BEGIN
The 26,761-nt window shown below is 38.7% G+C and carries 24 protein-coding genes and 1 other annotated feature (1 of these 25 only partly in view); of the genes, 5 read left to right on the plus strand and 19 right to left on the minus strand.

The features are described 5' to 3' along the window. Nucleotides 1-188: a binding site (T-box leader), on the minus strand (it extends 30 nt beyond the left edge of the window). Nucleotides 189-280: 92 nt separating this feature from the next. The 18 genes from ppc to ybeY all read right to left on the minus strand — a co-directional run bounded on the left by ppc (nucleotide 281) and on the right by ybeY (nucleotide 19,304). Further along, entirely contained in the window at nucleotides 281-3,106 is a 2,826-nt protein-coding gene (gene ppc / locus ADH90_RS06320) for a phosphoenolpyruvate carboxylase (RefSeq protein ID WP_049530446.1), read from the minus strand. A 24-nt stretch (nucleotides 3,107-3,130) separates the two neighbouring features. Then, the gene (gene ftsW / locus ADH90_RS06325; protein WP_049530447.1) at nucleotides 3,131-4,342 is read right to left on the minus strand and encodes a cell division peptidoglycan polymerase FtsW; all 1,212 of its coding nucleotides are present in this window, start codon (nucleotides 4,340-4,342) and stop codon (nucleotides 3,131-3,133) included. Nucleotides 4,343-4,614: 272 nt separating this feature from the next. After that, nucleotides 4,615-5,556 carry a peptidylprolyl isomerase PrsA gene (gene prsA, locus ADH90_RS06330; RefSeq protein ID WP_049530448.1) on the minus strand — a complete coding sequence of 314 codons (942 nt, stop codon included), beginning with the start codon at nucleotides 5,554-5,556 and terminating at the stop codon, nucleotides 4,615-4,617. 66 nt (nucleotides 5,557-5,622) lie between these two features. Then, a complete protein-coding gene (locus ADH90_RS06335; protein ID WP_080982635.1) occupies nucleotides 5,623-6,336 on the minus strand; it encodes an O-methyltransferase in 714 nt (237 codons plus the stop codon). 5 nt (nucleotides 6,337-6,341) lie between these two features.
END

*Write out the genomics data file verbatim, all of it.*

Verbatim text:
The 26,761-nt window shown below is 38.7% G+C and carries 24 protein-coding genes and 1 other annotated feature (1 of these 25 only partly in view); of the genes, 5 read left to right on the plus strand and 19 right to left on the minus strand.

The features are described 5' to 3' along the window. Nucleotides 1-188: a binding site (T-box leader), on the minus strand (it extends 30 nt beyond the left edge of the window). Nucleotides 189-280: 92 nt separating this feature from the next. The 18 genes from ppc to ybeY all read right to left on the minus strand — a co-directional run bounded on the left by ppc (nucleotide 281) and on the right by ybeY (nucleotide 19,304). Further along, entirely contained in the window at nucleotides 281-3,106 is a 2,826-nt protein-coding gene (gene ppc / locus ADH90_RS06320) for a phosphoenolpyruvate carboxylase (RefSeq protein ID WP_049530446.1), read from the minus strand. A 24-nt stretch (nucleotides 3,107-3,130) separates the two neighbouring features. Then, the gene (gene ftsW / locus ADH90_RS06325; protein WP_049530447.1) at nucleotides 3,131-4,342 is read right to left on the minus strand and encodes a cell division peptidoglycan polymerase FtsW; all 1,212 of its coding nucleotides are present in this window, start codon (nucleotides 4,340-4,342) and stop codon (nucleotides 3,131-3,133) included. Nucleotides 4,343-4,614: 272 nt separating this feature from the next. After that, nucleotides 4,615-5,556 carry a peptidylprolyl isomerase PrsA gene (gene prsA, locus ADH90_RS06330; RefSeq protein ID WP_049530448.1) on the minus strand — a complete coding sequence of 314 codons (942 nt, stop codon included), beginning with the start codon at nucleotides 5,554-5,556 and terminating at the stop codon, nucleotides 4,615-4,617. 66 nt (nucleotides 5,557-5,622) lie between these two features. Then, a complete protein-coding gene (locus ADH90_RS06335; protein ID WP_080982635.1) occupies nucleotides 5,623-6,336 on the minus strand; it encodes an O-methyltransferase in 714 nt (237 codons plus the stop codon). 5 nt (nucleotides 6,337-6,341) lie between these two features.